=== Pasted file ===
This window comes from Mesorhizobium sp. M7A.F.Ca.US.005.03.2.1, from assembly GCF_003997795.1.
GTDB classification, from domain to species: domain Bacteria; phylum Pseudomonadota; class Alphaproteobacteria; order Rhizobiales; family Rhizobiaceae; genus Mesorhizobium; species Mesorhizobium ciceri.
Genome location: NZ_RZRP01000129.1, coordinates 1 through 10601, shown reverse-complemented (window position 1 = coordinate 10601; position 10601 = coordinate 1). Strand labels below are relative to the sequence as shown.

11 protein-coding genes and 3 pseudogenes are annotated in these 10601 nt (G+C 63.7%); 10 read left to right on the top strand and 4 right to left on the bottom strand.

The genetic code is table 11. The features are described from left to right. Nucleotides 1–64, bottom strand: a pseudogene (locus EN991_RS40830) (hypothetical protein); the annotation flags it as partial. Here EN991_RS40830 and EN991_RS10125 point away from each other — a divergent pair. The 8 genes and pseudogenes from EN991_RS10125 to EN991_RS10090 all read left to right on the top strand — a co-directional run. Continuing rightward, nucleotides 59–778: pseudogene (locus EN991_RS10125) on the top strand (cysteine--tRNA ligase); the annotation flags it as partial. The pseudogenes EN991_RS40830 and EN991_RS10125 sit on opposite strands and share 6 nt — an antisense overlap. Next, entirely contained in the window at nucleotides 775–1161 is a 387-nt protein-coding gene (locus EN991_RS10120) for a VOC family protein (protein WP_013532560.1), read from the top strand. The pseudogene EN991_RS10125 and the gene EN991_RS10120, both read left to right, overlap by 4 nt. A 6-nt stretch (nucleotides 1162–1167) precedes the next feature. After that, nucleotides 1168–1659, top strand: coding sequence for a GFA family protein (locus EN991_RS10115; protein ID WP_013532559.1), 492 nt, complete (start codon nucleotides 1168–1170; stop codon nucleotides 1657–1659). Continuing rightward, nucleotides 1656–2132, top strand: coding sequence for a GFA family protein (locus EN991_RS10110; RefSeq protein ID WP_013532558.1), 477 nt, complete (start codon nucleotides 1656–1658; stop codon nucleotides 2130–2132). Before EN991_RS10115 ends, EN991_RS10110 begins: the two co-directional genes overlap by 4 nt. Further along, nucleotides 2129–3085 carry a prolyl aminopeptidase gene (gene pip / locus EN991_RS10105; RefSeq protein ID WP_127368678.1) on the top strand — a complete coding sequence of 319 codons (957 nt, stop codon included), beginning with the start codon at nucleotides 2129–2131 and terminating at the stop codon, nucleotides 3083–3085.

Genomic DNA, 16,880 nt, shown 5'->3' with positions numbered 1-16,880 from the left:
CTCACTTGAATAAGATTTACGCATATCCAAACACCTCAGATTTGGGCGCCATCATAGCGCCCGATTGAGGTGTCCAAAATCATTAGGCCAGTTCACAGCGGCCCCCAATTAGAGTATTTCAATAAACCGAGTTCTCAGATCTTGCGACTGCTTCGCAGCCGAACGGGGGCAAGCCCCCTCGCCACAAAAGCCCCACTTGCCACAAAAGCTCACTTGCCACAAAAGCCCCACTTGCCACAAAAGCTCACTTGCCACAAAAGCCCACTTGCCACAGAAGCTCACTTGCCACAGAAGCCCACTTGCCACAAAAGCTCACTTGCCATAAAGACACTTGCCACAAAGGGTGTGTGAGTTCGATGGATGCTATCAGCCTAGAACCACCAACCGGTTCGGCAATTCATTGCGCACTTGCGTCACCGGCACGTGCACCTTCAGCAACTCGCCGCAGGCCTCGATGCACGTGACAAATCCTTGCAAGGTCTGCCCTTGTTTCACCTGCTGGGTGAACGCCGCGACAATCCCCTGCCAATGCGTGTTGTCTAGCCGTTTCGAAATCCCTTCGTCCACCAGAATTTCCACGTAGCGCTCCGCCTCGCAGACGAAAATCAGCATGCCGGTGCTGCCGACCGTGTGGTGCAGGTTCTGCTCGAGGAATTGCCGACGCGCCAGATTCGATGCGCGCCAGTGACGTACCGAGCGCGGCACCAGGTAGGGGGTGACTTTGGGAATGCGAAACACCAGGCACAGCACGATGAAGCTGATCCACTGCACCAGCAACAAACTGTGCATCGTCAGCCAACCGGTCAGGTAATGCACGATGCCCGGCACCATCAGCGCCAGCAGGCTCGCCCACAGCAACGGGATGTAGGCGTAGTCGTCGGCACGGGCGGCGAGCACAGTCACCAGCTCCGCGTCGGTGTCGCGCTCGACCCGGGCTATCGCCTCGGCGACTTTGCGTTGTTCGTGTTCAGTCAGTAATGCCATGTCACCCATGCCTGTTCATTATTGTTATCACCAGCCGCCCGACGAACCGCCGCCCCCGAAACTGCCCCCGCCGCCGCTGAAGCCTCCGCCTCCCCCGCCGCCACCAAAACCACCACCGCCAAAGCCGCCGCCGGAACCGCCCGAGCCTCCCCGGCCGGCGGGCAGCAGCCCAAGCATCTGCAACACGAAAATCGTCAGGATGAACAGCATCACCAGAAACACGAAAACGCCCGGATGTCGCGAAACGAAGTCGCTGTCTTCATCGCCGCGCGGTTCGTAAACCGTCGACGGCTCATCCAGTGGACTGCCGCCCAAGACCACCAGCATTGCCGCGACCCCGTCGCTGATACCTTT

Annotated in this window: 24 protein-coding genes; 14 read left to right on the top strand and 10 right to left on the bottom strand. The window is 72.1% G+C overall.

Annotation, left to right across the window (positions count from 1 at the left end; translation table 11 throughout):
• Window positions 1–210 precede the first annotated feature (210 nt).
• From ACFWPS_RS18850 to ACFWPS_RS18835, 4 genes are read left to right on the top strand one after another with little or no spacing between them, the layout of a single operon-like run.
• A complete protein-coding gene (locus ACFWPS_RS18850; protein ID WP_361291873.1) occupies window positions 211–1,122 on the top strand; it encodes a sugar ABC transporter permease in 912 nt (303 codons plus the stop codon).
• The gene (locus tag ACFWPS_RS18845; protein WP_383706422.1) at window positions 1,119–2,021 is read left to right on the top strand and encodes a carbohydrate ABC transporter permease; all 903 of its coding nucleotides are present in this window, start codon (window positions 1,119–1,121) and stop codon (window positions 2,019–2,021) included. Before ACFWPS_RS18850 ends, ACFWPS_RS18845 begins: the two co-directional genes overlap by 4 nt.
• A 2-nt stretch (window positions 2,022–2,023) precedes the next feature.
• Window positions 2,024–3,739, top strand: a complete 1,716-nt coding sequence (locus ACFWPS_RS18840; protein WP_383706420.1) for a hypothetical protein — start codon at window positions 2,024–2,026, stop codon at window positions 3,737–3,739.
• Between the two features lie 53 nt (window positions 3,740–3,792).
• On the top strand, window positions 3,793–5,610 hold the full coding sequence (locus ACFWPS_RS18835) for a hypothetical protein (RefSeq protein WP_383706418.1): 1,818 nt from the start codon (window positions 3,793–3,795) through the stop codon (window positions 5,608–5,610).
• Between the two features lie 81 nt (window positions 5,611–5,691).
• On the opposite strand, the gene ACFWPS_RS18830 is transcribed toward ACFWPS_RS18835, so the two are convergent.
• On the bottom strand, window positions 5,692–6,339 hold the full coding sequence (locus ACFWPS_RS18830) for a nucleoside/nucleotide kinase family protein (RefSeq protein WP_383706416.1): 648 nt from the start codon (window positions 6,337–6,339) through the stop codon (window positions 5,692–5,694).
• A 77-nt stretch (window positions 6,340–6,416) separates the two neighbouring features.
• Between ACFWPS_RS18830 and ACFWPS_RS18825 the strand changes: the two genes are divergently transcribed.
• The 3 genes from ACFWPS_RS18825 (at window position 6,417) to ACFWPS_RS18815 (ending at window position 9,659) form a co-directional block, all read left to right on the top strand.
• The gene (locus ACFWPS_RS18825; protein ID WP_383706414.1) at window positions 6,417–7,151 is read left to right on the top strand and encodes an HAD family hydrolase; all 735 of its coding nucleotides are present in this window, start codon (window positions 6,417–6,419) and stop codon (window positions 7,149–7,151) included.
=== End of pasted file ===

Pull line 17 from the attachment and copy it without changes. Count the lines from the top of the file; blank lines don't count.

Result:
• On the top strand, window positions 3,793–5,610 hold the full coding sequence (locus ACFWPS_RS18835) for a hypothetical protein (RefSeq protein WP_383706418.1): 1,818 nt from the start codon (window positions 3,793–3,795) through the stop codon (window positions 5,608–5,610).